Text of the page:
St Vincent de Paul Catholic Primary school is a fully inclusive school. We educate children with a range of abilities, special educational needs and disabilities. Each child is treated as an individual and we ensure that we support them to meet their full potential accessing all the opportunities we provide. We welcome and support pupils with medical conditions and understand that pupils can suffer from long term, short term, chronic and acute illnesses. We provide for all pupils without exception or discrimination; this includes both physical and mental health conditions. St Vincent de Paul Catholic school provides all pupils with a special need or medical condition the same opportunities as others at school, enabling them to play a full and active role in school life, remain healthy and achieve their academic potential. When children are identified with a special educational need, we make every effort to give extra help in the usual classroom setting. We monitor children’s progress carefully and differentiate the learning to support all ability levels. A comprehensive package of extra interventions is delivered by teaching assistants. Individual teaching assistants have specialisms and are trained in speech and language support, dyslexia support and with emotional literacy. Interventions are available for children identified for additional support. Information regarding our provision for SEND is contained in the SEND School offer on our home page and is in line with the SEND Code of Practice (2015) .

Condition Provision for in school
ASD - Autistic Spectrum Disorder Y
Aspergers Y
Attention Deficit Hyperactivity Disorders Y
CReSTeD registered for Dyslexia
Dyscalculia Y
Dysgraphia Y
Dyslexia Y
Dyspraxia Y
English as an additional language (EAL) Y
Has an entry in the Autism Services Directory
Has SEN unit or class
HI - Hearing Impairment Y
Hospital School
Mental health Y
MLD - Moderate Learning Difficulty Y
MSI - Multi-Sensory Impairment
Natspec Specialist Colleges
OTH - Other Difficulty/Disability Y
Other SpLD - Specific Learning Difficulty
PD - Physical Disability Y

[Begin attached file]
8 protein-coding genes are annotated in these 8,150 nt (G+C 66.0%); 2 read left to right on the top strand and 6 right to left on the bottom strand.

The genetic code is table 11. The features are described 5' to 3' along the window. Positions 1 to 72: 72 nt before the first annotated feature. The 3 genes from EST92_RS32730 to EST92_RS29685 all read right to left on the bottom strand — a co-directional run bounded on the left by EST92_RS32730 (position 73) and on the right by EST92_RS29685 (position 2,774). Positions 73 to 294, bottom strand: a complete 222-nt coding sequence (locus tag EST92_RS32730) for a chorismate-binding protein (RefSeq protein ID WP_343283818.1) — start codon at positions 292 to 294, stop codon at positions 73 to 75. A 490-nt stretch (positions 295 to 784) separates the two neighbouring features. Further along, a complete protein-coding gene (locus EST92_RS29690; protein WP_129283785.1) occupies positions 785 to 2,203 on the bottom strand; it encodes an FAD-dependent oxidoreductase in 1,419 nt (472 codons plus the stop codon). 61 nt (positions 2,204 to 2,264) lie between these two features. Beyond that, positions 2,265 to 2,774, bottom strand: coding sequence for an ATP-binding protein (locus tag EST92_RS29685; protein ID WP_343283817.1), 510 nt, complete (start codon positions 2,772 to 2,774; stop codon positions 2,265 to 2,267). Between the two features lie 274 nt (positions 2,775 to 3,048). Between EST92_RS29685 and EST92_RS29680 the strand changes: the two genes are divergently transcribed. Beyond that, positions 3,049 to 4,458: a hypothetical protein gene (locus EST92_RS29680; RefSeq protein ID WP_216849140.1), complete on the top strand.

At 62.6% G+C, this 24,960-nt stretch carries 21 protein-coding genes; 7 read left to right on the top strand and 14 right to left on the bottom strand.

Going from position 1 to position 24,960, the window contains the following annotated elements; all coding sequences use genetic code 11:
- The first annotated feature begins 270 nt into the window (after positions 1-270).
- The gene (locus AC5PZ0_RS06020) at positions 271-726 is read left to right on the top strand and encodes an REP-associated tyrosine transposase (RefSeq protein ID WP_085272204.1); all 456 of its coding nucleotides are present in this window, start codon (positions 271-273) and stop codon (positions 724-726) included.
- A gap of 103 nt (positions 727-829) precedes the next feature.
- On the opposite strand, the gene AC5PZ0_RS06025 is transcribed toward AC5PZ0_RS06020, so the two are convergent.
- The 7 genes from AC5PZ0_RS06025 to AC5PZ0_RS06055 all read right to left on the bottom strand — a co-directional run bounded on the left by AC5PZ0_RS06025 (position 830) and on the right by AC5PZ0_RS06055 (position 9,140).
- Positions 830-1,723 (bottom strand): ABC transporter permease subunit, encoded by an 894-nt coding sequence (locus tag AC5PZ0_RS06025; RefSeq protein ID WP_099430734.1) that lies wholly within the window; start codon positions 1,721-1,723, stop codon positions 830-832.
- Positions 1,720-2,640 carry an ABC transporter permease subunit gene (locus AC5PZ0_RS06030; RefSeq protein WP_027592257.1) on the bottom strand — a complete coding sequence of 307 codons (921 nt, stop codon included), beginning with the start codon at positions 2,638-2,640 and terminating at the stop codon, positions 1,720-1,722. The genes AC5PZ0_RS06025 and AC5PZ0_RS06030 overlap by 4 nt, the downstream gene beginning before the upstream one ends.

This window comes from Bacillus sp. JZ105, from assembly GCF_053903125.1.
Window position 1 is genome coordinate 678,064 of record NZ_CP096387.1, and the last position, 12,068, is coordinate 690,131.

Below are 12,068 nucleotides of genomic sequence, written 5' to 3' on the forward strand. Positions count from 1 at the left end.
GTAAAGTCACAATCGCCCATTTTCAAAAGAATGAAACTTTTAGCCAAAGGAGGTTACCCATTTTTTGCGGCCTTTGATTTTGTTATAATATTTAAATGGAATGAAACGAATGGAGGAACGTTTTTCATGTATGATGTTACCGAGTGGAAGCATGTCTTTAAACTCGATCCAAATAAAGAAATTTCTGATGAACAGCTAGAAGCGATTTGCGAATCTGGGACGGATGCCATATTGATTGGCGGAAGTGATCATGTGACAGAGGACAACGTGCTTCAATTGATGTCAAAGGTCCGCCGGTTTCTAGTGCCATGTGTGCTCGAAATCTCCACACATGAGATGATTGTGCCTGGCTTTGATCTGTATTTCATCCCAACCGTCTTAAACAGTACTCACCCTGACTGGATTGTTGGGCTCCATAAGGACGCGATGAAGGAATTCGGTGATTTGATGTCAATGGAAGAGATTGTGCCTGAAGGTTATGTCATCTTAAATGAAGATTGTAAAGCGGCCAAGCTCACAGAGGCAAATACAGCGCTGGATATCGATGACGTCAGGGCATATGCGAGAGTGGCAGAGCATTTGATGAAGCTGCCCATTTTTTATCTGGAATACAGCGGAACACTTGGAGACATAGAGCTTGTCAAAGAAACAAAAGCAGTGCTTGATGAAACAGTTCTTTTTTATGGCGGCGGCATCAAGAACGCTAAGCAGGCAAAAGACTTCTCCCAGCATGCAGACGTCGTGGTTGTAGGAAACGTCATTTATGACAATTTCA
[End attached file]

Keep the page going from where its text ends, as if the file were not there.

PMLD - Profound and Multiple Learning Difficulty
SEMH - Social, Emotional and Mental Health Y
SLCN - Speech, Language and Communication Y
SLD - Severe Learning Difficulty Y
Special facilities for Visually Impaired
SpLD - Specific Learning Difficulty Y
VI - Visual Impairment Y

Interpreting catchment maps

The maps show in colour where the pupils at a school came from*. Red = most pupils to Blue = fewest.

Where the map is not coloured we have no record in the previous three years of any pupils being admitted from that location based on the options chosen.

For help and explanation of our catchment maps see: Catchment maps explained

Further reading

If there are more applicants to a school than it has places for, who gets in is determined by which applicants best fulfil the admissions criteria.

Admissions criteria are often complicated, and may change from year to year. The best source of information is usually the relevant local authority website, but once you have set your sights on a school it is a good idea to ask them how they see things panning out for the year that you are interested in.

Many schools admit children based on distance from the school or a fixed catchment area. For such schools, the cut-off distance will vary from year to year, especially if the school give priority to siblings, and the pattern will be of a central core with outliers (who will mostly be siblings). Schools that admit on the basis of academic or religious selection will have a much more scattered pattern.

*The coloured areas outlined in black are Census Output Areas. These are made up of a group of neighbouring postcodes, which accounts for their odd shapes. These provide an indication, but not a precise map, of the school’s catchment: always refer to local authority and school websites for precise information.

The 'hotter' the colour the more children have been admitted.

Children get into the school from here:

most years
quite often
sometimes, but not in this year